27-12-2018 10:41 PM
27-12-2018 11:18 AM - edited 27-12-2018 11:19 AM
Hi Lizandsarah, sorry you find yourself here. I think when you're one of life's copers [like me] you are good at being in the strong position but find the weak position to be quite alien. As Ann suggsted, the early days are really tough and make you feel quite ill with the enormity of what you are facing. Trying to be positive for yourself is hard enough and you just don't have anything left for managing other peoples feelings. I think we've all felt like that. Let others find their own way of coping. Avoid the stats as they don't help you personally. They don't predict your personal outcome, only a generic pot based on averages. My stats were pretty ugly and I'm still here and doing well. When I couldn't be positive I still aimed to be determined and well prepared and I think that kept me mentally on the rails. Once your treatment plan is in place it feels better as you know something is being done and you can move forward but the waiting period is really tough. I finished my treatment (chemo/surgery/radiotherapy) in January for stage 3 locally advanced ER+ and am now almost a year post-treatment but I've been through some pretty ugly mental journeys to get to where I am now. x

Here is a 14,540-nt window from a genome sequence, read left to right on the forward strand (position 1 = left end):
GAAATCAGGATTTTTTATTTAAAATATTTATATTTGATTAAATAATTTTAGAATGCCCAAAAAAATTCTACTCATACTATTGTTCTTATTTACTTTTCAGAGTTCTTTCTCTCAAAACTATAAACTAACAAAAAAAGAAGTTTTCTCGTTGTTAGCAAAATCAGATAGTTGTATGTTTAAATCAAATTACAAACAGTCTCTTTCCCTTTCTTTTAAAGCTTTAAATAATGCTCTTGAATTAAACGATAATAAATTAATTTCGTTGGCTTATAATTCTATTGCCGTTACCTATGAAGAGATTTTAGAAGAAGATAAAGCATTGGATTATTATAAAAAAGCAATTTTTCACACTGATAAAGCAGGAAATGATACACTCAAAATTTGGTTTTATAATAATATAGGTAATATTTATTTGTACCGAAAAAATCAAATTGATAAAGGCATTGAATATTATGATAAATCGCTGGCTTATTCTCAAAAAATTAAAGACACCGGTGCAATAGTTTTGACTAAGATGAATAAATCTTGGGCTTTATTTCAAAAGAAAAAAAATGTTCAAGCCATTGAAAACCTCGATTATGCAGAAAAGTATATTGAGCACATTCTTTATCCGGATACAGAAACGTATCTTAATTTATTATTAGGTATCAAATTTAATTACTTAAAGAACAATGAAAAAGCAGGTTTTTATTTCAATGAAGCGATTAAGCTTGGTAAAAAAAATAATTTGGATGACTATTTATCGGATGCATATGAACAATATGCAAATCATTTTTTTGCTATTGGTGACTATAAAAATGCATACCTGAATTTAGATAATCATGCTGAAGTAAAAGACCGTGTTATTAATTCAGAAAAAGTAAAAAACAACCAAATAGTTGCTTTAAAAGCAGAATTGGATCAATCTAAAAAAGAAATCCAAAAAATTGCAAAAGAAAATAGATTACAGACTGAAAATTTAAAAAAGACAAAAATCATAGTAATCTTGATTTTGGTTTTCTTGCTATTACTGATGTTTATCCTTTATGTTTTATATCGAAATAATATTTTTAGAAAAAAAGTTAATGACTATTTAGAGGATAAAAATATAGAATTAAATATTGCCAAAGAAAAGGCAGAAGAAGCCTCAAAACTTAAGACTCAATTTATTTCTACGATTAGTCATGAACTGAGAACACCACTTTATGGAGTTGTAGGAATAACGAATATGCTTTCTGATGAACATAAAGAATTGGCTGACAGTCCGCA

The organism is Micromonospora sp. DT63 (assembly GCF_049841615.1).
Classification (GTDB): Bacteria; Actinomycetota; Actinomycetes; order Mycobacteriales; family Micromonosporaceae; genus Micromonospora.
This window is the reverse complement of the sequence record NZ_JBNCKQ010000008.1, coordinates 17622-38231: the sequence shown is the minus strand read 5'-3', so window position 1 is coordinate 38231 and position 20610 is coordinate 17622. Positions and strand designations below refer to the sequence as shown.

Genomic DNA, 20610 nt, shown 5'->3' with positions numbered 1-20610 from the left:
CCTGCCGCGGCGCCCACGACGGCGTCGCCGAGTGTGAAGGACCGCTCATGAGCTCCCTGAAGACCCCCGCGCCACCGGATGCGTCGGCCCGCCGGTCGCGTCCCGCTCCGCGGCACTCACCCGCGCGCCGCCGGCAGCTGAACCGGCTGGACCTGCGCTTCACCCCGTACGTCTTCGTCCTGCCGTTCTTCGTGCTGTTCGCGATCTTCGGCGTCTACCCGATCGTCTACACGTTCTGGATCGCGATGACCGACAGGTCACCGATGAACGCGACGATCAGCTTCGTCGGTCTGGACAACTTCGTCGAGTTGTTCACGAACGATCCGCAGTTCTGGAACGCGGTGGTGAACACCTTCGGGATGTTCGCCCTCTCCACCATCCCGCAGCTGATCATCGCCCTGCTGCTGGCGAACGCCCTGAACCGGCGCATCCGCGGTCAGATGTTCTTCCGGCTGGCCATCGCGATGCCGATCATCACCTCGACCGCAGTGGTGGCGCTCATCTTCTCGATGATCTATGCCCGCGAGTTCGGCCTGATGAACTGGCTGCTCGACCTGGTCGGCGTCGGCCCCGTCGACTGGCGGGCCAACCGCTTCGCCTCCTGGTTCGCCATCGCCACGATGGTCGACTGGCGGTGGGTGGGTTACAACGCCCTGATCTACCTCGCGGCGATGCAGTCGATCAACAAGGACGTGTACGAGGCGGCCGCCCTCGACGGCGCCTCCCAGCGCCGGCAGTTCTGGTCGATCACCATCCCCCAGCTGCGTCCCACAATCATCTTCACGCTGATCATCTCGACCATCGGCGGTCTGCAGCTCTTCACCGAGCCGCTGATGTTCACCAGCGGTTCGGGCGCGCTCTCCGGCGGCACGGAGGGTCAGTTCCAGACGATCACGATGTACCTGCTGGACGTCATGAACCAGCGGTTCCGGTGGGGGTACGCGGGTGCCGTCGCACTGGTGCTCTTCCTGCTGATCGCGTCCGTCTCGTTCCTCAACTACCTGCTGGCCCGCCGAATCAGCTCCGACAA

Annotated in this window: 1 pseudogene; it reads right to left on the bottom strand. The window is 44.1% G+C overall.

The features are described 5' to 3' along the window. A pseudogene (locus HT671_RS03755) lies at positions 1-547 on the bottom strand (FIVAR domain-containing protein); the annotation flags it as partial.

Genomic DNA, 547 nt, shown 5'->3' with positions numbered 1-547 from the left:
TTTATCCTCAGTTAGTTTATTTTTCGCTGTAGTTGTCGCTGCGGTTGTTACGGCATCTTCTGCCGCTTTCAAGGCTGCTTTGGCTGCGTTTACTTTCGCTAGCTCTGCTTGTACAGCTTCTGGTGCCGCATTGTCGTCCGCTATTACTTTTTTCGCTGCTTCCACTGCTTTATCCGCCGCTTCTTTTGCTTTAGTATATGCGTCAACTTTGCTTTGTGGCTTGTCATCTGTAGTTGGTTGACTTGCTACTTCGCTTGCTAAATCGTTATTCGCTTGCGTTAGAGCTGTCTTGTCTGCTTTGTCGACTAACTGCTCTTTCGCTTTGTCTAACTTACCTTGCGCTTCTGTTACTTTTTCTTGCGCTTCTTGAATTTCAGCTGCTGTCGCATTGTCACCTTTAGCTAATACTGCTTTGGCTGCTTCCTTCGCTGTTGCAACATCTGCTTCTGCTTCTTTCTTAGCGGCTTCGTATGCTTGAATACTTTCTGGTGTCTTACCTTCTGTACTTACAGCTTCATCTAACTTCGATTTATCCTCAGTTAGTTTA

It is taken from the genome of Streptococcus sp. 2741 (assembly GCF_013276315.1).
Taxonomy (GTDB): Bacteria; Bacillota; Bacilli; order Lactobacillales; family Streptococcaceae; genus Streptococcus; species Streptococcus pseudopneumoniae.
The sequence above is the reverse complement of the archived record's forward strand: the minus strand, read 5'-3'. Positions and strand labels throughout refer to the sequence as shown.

27-12-2018 08:43 AM
26-12-2018 11:41 PM
I have been diagnosed with only 6 days from investigation to diagnosis, completely.out of the blue. I am having a complete roller-coaster of emotions and am struggling with people telling me to be positive, when being told there is almost a 20% chance I won't see my child reach 21 makes me miserable and terrified. I work in the health care sector, but never in this area, so it's as new to me as anyone else. I know all my emotions are very normal, but having always been one of life's copers I am struggling to see anything positive in my future at the moment.
How do you cope with being told to be positive by people who are trying to be supportive, but cant really understand as none of them actually have been through it?